Both electrical field stimulation and nicotine produced non-adrenergic non-cholinergic (NANC) relaxation of the circular muscle strips from the cat lower esophageal sphincter in the presence of 5 μM guanethidine and 5 μM scopolamine. Low-frequency stimulation (2 Hz, 0.2 ms duration, supramaximal current intensity, 20-s train) provoked a transient relaxation, while at high-frequency stimulation (20 Hz) a slow restoration to the resting tone was observed. Blockade of nitric oxide (NO) synthesis by 1 mM N(ω)-nitro-L-arginine decreased by 20% the amplitude of the 20 Hz-induced relaxation and changed the pattern of relaxation, making it similar to the sustained relaxation evoked by exogenously applied vasoactive intestinal peptide (VIP). After chymotrypsin (4 U/ml), the pattern of the high-frequency-induced relaxation resembled that of the low-frequency-induced relaxation. Similarly, chymotrypsin changed the shape of nicotine-provoked relaxation, increasing the speed of restoration to the resting tone. We suggest that the fast relaxation elicited in cat lower esophageal sphincter by electrical field stimulation or nicotine is initiated by NO. The slow restoration to the resting tone in the case of high-frequency- or nicotine-induced relaxation seems to be due to the release of VIP or VIP-like peptides. The possibility of participation of another transmitter(s) involved in NANC relaxation should not be excluded.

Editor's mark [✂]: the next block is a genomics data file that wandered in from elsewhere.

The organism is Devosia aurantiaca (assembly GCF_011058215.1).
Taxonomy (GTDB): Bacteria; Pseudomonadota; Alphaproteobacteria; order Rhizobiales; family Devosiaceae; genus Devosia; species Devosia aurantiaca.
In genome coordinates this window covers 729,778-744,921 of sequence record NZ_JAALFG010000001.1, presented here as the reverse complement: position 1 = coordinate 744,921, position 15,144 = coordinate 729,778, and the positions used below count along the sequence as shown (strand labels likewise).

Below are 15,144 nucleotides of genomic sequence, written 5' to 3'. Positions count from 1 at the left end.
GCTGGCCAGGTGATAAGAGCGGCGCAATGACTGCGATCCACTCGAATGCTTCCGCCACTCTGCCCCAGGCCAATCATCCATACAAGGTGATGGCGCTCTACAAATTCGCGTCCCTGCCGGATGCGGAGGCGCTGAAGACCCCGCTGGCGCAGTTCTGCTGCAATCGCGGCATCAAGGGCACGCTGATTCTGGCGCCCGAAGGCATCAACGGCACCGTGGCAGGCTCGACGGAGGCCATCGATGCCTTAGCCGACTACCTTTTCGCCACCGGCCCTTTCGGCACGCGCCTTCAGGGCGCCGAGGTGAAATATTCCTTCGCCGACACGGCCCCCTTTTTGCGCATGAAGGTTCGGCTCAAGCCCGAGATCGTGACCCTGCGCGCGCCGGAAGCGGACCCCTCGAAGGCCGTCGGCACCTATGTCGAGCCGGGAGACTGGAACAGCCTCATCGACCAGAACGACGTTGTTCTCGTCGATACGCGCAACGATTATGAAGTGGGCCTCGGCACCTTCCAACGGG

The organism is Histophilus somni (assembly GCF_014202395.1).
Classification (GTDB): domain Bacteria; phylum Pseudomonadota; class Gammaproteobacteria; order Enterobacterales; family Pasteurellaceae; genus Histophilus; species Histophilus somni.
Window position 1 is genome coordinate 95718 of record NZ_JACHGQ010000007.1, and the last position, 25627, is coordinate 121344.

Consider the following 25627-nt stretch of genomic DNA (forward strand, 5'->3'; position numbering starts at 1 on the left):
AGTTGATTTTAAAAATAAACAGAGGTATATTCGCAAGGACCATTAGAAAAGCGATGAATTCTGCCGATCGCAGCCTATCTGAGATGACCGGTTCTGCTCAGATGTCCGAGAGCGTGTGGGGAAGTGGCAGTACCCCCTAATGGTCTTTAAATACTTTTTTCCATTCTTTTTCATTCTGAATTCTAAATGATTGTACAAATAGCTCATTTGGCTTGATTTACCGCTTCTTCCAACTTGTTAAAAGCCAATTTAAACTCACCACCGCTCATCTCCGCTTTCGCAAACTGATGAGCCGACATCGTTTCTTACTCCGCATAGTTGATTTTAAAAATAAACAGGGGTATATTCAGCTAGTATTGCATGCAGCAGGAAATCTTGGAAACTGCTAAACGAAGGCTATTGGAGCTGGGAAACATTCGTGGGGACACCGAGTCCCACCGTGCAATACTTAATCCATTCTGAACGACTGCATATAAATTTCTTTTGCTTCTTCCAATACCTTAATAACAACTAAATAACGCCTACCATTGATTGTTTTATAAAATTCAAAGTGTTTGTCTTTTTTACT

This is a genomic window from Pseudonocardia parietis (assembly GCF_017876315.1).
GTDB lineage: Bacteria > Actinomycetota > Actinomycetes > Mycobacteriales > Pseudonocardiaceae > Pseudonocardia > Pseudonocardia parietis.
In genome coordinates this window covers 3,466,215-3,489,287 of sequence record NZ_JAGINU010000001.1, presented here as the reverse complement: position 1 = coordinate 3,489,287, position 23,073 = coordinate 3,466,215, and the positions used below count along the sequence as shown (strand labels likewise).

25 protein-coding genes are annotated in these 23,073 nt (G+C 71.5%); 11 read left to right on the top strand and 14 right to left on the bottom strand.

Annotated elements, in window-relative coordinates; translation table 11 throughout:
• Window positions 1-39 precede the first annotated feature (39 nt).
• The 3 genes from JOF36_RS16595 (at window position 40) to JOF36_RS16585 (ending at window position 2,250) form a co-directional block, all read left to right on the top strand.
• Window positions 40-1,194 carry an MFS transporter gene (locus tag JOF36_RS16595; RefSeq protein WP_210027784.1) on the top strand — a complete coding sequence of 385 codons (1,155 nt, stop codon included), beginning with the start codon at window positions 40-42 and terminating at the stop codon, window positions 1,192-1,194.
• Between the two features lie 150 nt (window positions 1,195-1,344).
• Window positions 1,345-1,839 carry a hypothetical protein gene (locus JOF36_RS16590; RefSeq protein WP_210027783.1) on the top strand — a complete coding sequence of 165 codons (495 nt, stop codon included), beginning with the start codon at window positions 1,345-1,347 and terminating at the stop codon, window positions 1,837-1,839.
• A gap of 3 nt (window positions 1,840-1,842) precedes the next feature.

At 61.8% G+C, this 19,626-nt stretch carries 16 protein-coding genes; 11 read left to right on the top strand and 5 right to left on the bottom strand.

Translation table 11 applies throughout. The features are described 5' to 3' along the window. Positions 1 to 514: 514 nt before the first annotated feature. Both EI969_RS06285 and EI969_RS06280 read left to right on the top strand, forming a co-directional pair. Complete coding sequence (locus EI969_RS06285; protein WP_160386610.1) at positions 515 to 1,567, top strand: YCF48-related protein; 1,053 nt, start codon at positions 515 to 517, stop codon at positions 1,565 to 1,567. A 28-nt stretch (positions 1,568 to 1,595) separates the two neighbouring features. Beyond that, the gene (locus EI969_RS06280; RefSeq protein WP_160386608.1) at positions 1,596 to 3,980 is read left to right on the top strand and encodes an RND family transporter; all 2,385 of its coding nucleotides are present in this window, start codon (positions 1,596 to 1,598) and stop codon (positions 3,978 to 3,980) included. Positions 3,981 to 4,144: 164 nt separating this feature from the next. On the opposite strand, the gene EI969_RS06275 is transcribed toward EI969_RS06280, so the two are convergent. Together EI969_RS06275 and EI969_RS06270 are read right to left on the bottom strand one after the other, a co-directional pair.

- NANC (non-adrenergic non-cholinergic) neurotransmission
- VIP (vasoactive intestinal peptide)
- electrical field stimulation
- lower esophageal sphincter
- nitric oxide (NO)
ASJC Scopus subject areas